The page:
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Alfred the Great: Asser's Life of King Alfred and Other Contemporary…

par John Asser

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Asser's Life of King Alfred, written in 893, is a revealing account of one of the greatest medieval kings. Composed by a monk of St David's in Wales who became Bishop of Sherborne in Alfred's service and worked with him in his efforts to revive religion and learning in his kingdom, this life is among the earliest surviving royal biographies. It is an admiring account of King Alfred's life, written in absorbing detail - chronicling his battles against Viking invaders and his struggle to increase the strength and knowledge of his people, and to unite them at a time of conflict, uncertainty and war.In their introduction, Simon Keynes and Michael Lapidge examine Alfred's reign and turbulent times. This edition also includes other contemporary sources, including annals from The Anglo-Saxon Chronicle, King Alfred's laws, his will and extracts from his own writings.… (plus d'informations)
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This book is a valuable and fascinating resource shedding light on the life and career on King Alfred of Wessex, who became known (in my opinion deservedly so) in later centuries as ‘The Great’. In the simplest level the main body of the book is simple an account of Alfred’s reign, written by the Welsh monk, Asser.

Admittedly, his work was bound to be partisan and designed to make Alfred look good, and the cynical may claim that this renders in unreliable. Ret there may be found insights into the source of Alfred’s greatness. More than simply a warlord fighting against the Vikings, Alfred took steps to restore learning and education. Tthe learning and application of wisdom’ seems to have been a subject close to Alfred’s heart, and though he himself did not learn to read until his later years, he seems to have established a school of sorts. Since the decline of the learning in England is lamented in the preface to the translation of Gregory’s Pastoral Care, this particular foundation may have been considered particularly important.

The ‘other contemporary sources’ mentioned in the title include extracts from some of Alfred’s own translations’ of important works, including Boethius Consolation of Philosophy. There are some profound thoughts here, on life, leadership, philosophy and religion. ‘Wisdom is the highest virtue’ says Alfred’s translation of the work ‘one is caution, the second moderation the third courage and the fourth justice’. The King did take some liberties with his ‘translations’ sometimes inserting ideas of his own (one passage in the Boethius translation hints at the idea of the ‘three estates’ for instance.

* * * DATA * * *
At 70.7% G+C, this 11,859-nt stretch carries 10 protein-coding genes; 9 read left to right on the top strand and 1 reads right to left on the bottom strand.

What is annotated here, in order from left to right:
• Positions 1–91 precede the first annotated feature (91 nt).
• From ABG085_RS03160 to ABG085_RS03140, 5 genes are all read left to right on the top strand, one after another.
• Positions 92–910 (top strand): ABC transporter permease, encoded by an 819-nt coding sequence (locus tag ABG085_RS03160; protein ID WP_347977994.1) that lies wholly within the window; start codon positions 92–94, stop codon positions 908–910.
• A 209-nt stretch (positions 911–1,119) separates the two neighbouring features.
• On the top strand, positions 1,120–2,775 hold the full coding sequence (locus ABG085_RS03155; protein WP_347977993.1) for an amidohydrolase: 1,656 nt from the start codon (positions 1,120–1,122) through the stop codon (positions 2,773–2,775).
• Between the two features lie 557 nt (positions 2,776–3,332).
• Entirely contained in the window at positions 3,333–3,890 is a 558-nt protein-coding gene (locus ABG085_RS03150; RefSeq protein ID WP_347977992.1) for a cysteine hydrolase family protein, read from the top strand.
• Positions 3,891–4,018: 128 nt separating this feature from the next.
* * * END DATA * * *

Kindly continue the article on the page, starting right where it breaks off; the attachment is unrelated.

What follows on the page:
Some may challenge the notion that medieval religion was based on ‘blind faith’ with not room for rational enquiry “Therefore we must investigate God with all out might, so that we might know what He is. Although it is not within our capacity to know what He is like, we ought nevertheless to inquire with the intellectual capacity which he gives us”

Or as in a passage from Augustune ‘He rules the Kings who have the greatest dominion on this earth, who are born and die like other men. He permits then to rule as long as He wills it’. Another translation reveals perhaps something of Alfred’s concerns, priorities and interests. Pastoral Care written by the seventh century Pope Gregory contains several short ‘chapters’, entitled respectively

‘Concerning the Burden of Government, and how the ruler must despise all hardships and must recoil from all sense or security’ and ‘How the administration of Government often distracts the mind of the ruler’. The latter warns against a ruler may becoming ‘puffed up’ by his achievements and his people’s praising of them. The preface speaks of how rulers of old ‘obeyed God and his messages’ and maintained not only peace but ‘morality and authority’ and home and in the places to which they extended their power, and ‘succeeded both in warfare and in wisdom’. Perhaps these were idealistic and naïve expectations, rarely met, if indeed it was possible to do so. Yet it may be tempting to think they could be relevant to any age.

Alongside translations, there are extracts from the King’s laws, in his capacity as a lawgiver, and even a mention in the main Life of his having possibly developed a more efficient way of measuring time.

The Life of Alfred and other Contemporary Sources is a great start for learning of Alfred, and perhaps even understanding him in spite of the separation of over a millennium. Those interested in more academic analysis could of course read more, not that it is entirely lacking here.
The notes are quite extensive. The two editors cum translators also appear to be prominent Anglo Saxon scholars, who both worked on The Blackwell Encyclopaedia of Anglo Saxon England. Thus they are not historians out of their depth in an unfamiliar period, or enthusiastic laymen, but scholars who know their stuff, yet succeed in making it accessible- at least in my opinion.
( )
  Medievalgirl | Oct 4, 2016 |